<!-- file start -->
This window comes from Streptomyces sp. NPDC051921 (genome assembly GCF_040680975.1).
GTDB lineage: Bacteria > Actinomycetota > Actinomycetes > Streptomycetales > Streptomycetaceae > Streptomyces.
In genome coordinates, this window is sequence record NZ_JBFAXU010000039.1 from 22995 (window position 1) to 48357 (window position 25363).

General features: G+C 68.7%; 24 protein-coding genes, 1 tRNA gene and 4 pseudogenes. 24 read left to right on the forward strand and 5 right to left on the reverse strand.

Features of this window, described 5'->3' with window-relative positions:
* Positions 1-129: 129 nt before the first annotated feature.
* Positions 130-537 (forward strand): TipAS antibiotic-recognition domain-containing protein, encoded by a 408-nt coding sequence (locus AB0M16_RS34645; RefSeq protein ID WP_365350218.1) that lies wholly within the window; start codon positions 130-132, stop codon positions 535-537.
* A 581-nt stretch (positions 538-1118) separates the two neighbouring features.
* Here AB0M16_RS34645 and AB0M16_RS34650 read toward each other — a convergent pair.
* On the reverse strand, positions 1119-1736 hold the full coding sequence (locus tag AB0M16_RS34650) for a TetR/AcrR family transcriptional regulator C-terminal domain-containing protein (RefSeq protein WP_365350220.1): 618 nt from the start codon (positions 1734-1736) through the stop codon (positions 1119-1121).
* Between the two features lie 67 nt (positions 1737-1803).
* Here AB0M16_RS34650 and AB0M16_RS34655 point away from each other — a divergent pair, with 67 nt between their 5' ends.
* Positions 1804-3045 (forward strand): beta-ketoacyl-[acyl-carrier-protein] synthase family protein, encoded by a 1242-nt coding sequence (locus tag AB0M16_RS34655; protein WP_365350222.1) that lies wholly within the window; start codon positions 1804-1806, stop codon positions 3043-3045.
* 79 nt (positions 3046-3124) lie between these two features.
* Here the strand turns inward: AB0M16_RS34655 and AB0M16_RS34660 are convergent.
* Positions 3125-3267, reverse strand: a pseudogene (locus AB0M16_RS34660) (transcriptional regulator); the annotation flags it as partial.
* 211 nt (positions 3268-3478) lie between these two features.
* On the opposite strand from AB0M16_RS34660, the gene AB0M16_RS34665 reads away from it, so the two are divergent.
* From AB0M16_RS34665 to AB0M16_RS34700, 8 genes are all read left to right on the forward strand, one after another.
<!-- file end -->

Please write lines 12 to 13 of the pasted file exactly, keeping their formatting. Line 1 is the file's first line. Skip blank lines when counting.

* Here AB0M16_RS34650 and AB0M16_RS34655 point away from each other — a divergent pair, with 67 nt between their 5' ends.
* Positions 1804-3045 (forward strand): beta-ketoacyl-[acyl-carrier-protein] synthase family protein, encoded by a 1242-nt coding sequence (locus tag AB0M16_RS34655; protein WP_365350222.1) that lies wholly within the window; start codon positions 1804-1806, stop codon positions 3043-3045.